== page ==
Apparently truly being king of the world requires you explore every nook and cranny of it.
“James Cameron’s Deep Sea Challenge” is a documentary about director James Cameron’s quest to build a submarine that would take him to the bottom of the deepest part of the ocean and discover what lies 36,000 feet beneath the waves. Though the film is primarily a scientific exploration it also touches on Cameron’s reputation as a task master and the consequences his leadership style and drive have both on his team and the task. It’s certainly a pretty impressive feat to attempt but the question remains, is the movie as impressive as it’s subject matter.
Eh, probably not. I think for a movie like this it really comes down to how much interest you hold in the topic at hand. If you find deep sea exploration interesting, you will love this movie, if you’ld rather chew glass than think about what lies below the ocean’s surface, well, good news, you don’t have to do either, and also I doubt you’ll like this movie. Now for me, I enjoyed the exploration, as I’m usually a fan of these type of pioneering endeavors, so I found much of the movie to be really engaging and interesting. It actually kinda reminded me of those museum movies, that you watch on your way in, that supposedly give you the information you need to enjoy the museum, but really serve to space out people’s entry so it doesn’t get too crowded. They often seem very academic and informational and I actually kinda like that. And this movie is no different. It was kinda refreshing to see an old school documentary that simply taught me something rather than trying to indoctrinate me. Plus there is an event halfway through the shooting of the movie that brings a true human element to the proceedings that I found to be raw and vulnerable.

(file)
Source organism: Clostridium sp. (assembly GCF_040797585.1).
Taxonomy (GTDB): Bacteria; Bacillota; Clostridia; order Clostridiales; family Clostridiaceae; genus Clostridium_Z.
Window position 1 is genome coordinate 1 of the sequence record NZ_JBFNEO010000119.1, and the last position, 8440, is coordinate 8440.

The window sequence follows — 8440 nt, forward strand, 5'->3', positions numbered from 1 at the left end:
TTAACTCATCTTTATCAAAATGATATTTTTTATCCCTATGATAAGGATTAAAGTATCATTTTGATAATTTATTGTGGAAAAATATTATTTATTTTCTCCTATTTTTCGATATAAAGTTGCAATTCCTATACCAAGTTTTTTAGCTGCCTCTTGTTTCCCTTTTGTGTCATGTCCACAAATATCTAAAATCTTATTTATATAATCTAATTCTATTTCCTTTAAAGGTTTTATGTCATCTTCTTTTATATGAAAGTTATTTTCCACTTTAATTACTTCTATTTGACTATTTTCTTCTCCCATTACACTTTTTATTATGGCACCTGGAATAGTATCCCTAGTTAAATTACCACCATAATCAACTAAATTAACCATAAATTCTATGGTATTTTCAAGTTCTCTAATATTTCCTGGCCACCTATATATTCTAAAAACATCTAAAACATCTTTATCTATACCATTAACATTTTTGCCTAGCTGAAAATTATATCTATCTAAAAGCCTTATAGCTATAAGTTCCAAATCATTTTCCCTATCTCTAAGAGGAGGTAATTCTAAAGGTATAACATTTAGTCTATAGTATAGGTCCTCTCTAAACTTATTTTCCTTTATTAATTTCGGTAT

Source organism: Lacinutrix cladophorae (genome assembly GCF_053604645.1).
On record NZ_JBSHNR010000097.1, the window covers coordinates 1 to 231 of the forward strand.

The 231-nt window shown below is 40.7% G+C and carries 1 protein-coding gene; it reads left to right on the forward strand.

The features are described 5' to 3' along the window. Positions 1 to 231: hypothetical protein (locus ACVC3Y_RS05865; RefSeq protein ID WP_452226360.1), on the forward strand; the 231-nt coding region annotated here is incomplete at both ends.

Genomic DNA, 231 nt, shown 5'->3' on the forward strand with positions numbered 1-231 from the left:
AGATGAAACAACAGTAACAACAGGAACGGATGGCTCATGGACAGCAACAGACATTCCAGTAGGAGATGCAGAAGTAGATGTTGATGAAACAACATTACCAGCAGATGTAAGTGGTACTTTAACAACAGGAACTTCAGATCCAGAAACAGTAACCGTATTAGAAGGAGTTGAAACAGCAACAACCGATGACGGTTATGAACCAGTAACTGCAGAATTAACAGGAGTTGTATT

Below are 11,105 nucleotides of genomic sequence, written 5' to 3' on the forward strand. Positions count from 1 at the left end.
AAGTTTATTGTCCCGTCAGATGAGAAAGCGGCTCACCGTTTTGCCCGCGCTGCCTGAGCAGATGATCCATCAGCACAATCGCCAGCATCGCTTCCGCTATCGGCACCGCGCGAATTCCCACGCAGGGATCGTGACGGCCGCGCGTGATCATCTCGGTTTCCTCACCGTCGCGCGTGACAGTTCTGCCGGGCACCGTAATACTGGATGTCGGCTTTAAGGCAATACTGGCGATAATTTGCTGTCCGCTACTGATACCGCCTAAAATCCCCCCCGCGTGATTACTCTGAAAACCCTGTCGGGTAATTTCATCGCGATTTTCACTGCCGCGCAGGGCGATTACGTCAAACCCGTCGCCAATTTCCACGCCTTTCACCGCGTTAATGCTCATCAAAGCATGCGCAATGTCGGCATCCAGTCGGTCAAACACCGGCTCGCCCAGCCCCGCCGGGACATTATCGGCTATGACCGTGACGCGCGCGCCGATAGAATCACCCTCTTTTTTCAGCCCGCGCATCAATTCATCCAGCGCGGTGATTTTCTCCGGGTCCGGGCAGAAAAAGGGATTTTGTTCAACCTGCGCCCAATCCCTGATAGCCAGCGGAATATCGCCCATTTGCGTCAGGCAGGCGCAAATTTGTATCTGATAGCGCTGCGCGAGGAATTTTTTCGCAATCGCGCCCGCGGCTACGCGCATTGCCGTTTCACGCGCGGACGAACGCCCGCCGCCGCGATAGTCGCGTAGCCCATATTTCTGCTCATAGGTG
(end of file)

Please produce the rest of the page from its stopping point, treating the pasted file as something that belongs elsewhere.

But the bad thing is there really isn’t much beyond that. As interesting as the information is, there isn’t much that would make this stand out over many shows already on the Discovery Channel. It’s interesting to watch how Cameron’s arrogance and curiosity combine with his wealth to make it happen, but there really isn’t much payoff to it other than the thing itself, other than some out of nowhere forced underwater wristwatch commercial, but that’s about it. In fact I found much of the story and footage of Cameron’s previous dives to The Titanic and a war ship that were included in this to be even more interesting than the ultimate trek to get to the bottom of the ocean, which should tell you something about the overall experience.
By the time it’s over, “James Cameron’s Deep Sea Challenge proves to be an interesting and informative look at what it takes to explore the untouched depths of the deepest part of the ocean. If you love science and are curious about exploration you might have a lot to like here, but If that doesn’t interest you there won’t be much here to hold your attention. For me, I thought it met the challenge to the tune of a B-